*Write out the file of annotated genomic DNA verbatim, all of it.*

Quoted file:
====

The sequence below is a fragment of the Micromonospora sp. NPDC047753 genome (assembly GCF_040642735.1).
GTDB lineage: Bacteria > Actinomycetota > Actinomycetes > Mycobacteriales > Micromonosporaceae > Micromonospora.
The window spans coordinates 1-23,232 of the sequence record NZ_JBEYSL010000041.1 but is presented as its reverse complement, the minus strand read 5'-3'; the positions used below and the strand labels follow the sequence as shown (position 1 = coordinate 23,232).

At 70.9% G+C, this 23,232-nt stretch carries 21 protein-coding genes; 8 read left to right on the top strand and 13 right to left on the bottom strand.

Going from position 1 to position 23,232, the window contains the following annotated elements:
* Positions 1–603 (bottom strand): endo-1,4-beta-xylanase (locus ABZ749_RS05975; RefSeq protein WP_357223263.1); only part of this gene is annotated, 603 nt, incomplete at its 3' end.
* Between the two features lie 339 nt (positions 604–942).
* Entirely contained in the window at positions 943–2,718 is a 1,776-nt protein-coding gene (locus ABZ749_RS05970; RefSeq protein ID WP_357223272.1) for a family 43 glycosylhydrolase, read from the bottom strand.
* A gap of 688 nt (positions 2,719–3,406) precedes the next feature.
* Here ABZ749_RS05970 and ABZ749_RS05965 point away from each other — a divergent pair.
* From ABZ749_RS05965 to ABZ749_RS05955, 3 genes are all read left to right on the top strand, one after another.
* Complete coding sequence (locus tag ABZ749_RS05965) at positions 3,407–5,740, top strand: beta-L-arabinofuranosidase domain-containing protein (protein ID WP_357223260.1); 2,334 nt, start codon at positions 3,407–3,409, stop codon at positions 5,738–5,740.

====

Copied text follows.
The sequence below is a fragment of the Micromonospora sp. NPDC047753 genome (assembly GCF_040642735.1).
GTDB lineage: Bacteria > Actinomycetota > Actinomycetes > Mycobacteriales > Micromonosporaceae > Micromonospora.
The window spans coordinates 1-23,232 of the sequence record NZ_JBEYSL010000041.1 but is presented as its reverse complement, the minus strand read 5'-3'; the positions used below and the strand labels follow the sequence as shown (position 1 = coordinate 23,232).

At 70.9% G+C, this 23,232-nt stretch carries 21 protein-coding genes; 8 read left to right on the top strand and 13 right to left on the bottom strand.

Going from position 1 to position 23,232, the window contains the following annotated elements:
* Positions 1–603 (bottom strand): endo-1,4-beta-xylanase (locus ABZ749_RS05975; RefSeq protein WP_357223263.1); only part of this gene is annotated, 603 nt, incomplete at its 3' end.
* Between the two features lie 339 nt (positions 604–942).
* Entirely contained in the window at positions 943–2,718 is a 1,776-nt protein-coding gene (locus ABZ749_RS05970; RefSeq protein ID WP_357223272.1) for a family 43 glycosylhydrolase, read from the bottom strand.
* A gap of 688 nt (positions 2,719–3,406) precedes the next feature.
* Here ABZ749_RS05970 and ABZ749_RS05965 point away from each other — a divergent pair.
* From ABZ749_RS05965 to ABZ749_RS05955, 3 genes are all read left to right on the top strand, one after another.
* Complete coding sequence (locus tag ABZ749_RS05965) at positions 3,407–5,740, top strand: beta-L-arabinofuranosidase domain-containing protein (protein ID WP_357223260.1); 2,334 nt, start codon at positions 3,407–3,409, stop codon at positions 5,738–5,740.